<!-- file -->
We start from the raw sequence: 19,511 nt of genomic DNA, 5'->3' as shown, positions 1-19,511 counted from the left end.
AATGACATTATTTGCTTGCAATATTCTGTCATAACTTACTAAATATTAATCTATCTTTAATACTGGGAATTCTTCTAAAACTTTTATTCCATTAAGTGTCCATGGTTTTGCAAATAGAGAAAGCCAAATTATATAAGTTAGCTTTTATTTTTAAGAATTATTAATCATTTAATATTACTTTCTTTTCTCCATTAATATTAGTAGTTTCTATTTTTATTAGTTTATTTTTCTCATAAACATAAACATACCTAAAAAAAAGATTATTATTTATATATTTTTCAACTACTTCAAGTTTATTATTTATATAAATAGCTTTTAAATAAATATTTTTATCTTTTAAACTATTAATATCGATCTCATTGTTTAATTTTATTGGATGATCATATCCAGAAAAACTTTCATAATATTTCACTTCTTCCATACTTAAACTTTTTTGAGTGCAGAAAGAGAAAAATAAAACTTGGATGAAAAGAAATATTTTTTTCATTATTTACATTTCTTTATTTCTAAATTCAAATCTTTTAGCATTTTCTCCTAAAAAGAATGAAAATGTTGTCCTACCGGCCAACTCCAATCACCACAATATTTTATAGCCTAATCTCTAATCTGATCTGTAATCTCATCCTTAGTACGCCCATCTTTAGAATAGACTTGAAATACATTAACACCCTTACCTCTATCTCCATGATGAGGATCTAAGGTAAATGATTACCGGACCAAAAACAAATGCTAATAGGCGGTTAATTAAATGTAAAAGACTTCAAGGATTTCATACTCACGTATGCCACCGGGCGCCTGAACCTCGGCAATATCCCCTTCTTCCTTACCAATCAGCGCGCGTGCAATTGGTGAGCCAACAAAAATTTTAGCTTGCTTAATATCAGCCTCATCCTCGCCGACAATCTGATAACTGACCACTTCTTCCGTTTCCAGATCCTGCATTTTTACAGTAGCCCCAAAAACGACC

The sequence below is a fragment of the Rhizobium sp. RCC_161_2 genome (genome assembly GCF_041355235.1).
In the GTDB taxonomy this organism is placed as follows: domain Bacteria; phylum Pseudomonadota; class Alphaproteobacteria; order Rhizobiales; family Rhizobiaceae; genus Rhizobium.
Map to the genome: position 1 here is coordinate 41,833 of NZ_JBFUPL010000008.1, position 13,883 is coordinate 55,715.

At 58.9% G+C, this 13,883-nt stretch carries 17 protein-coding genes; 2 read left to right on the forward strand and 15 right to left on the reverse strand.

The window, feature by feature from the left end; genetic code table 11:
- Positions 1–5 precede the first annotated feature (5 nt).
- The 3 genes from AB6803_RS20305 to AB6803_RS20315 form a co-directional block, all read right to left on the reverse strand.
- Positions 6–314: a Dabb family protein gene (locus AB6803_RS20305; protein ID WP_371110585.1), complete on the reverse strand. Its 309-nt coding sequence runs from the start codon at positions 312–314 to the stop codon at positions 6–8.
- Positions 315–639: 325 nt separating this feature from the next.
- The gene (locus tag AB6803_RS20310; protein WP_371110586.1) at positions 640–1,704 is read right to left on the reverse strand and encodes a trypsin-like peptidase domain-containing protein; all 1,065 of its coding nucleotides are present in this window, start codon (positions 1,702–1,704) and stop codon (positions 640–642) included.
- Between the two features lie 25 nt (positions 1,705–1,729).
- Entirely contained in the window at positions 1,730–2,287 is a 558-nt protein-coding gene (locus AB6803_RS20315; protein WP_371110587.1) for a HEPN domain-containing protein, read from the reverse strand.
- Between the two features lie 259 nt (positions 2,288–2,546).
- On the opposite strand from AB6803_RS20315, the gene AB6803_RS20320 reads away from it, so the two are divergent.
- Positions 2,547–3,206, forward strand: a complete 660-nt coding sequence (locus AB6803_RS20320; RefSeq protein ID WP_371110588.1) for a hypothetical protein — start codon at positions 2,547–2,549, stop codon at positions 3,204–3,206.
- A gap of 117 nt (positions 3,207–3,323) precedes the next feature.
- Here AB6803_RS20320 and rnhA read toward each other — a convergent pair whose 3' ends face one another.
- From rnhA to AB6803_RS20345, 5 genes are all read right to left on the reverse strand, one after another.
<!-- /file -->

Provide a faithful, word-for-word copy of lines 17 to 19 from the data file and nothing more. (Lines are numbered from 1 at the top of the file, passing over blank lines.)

- Positions 2,547–3,206, forward strand: a complete 660-nt coding sequence (locus AB6803_RS20320; RefSeq protein ID WP_371110588.1) for a hypothetical protein — start codon at positions 2,547–2,549, stop codon at positions 3,204–3,206.
- A gap of 117 nt (positions 3,207–3,323) precedes the next feature.
- Here AB6803_RS20320 and rnhA read toward each other — a convergent pair whose 3' ends face one another.